I cannot perceive the awkwardness in "That's your only friend that I've ever met".
Good. In informal modern English, there isn't any.
The placement of the genitives and clauses here is no more wrong than the admonisher using that instead of whom in their own 'model' sentence. You might then ask
Why do they think it's impossible?
It's rough going for ELLs but the best treatment of some people's tendency to beclown themselves with overstatements like your quote was David Foster Wallace's "Tense Present" for the April 2001 Harper's. In this particular case, Google won't show the text you quoted but they have it scanned and indexed. They lay credit/blame for your passage at the doorstep of the 1992 edition of the American Heritage Dictionary edited by Anne H. Soukhanov. Her own justification for being a SNOOT despite knowing better would be along the lines of
... you're basically studying a foreign dialect. This dialect is called Standard Written English... There are some otherwise smart English profs who aren't very aware that there are real dialects of English other than SWE, so when they're reading your papers they'll put, like, "Incorrect conjugation" or "Comma needed" instead of "SWE conjugates this verb differently" or "SWE calls for a comma here." That's the good news—it's not that you're a bad writer, it's that you haven't learned the special rules of the dialect they want you to write in.
Still, even though Ms Soukhanov is an intelligent woman, in this case she isn't defending good grammar or logic against the careless hordes. She is choosing to understand the sentence in a particularly unhelpful way, then declaring that way completely wrong, and then ignoring the other ways to understand the expression that make it perfectly clear to native speakers.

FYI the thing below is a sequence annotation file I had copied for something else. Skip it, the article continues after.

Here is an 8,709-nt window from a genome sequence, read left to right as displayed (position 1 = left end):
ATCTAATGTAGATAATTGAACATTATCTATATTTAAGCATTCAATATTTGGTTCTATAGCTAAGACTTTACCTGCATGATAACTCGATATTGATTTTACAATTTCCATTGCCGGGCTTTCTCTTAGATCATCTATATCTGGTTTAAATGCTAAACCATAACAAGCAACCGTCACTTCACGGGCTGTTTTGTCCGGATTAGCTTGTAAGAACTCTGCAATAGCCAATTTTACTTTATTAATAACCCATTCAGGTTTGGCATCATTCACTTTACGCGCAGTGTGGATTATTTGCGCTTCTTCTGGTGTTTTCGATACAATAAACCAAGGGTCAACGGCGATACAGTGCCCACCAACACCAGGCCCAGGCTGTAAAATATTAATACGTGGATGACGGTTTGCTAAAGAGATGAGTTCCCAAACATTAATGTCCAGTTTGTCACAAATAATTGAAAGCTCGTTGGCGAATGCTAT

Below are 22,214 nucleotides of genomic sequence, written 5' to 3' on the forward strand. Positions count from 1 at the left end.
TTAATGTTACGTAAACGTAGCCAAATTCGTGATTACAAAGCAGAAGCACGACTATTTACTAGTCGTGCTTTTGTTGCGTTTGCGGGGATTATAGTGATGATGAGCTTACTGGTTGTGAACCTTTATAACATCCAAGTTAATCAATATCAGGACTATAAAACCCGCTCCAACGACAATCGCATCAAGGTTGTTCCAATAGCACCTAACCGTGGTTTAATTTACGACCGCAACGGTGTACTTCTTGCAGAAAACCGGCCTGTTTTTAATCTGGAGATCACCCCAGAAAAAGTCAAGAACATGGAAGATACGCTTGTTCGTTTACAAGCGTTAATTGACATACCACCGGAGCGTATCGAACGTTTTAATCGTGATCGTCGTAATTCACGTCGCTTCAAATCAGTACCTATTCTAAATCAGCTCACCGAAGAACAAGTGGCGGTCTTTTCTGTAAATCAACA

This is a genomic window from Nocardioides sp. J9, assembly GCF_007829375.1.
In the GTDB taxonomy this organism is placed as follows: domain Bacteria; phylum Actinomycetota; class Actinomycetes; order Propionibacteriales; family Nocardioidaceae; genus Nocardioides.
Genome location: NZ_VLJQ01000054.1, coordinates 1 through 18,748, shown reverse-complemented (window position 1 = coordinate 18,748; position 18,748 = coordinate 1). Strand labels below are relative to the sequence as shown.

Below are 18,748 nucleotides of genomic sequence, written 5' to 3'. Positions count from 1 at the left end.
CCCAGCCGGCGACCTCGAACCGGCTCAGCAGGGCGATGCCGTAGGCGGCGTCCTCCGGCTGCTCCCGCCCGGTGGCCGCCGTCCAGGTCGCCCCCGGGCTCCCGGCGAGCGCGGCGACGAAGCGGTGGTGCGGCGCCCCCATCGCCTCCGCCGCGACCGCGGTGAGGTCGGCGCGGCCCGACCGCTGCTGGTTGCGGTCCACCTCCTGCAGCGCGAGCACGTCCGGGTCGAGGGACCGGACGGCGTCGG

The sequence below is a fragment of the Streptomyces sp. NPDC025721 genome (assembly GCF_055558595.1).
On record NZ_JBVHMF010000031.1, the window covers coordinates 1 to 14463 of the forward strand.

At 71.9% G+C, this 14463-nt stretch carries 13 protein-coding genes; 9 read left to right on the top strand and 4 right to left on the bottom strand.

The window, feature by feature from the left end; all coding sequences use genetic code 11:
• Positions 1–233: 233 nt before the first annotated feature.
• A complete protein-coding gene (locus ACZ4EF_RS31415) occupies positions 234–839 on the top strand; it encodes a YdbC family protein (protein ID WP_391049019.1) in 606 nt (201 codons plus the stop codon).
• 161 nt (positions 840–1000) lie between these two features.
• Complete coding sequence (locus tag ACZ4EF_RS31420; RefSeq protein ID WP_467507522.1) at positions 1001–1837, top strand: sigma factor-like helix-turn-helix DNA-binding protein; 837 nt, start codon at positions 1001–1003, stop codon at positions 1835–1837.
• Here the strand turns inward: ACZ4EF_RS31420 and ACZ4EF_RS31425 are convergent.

She is taking the sentence to be the conjunction of the ideas That is your only friend and also that is the only one of your friends whom I've met. Those two ideas are mutually exclusive. Subsequent editions of the AHD and their Book of English Usage have walked back her claim a little. They now just say it's ungrammatical or that some people will find it ungrammatical. Really, of course, the way she (and some of the posters here) are choosing to misread the sentence is itself a mistake that tries to reuse the only for two separate meanings at the same time.
Like you already know, that sentence actually just means That is the only one of your friends whom I have met and there's no problem... unless you're doing a test with subjective grading and need to keep the scorer happy. In that case, the safer thing to do is rephrase.
(In Ms Soukhanov's defense, she was somewhat distracted. In this passage, she was trying to defend a good informal usage against people even more proscriptivist than she is, who want to pretend double genitives are never appropriate. She then tried to draw her own line to show she wasn't on the side of complete descriptivist chaos. I agree with you that her example wasn't well considered. Even Astralbee above thinks the sentence is a possible idea; they just dislike the sloppiness of using a restrictive clause on someone just described as totally unique.)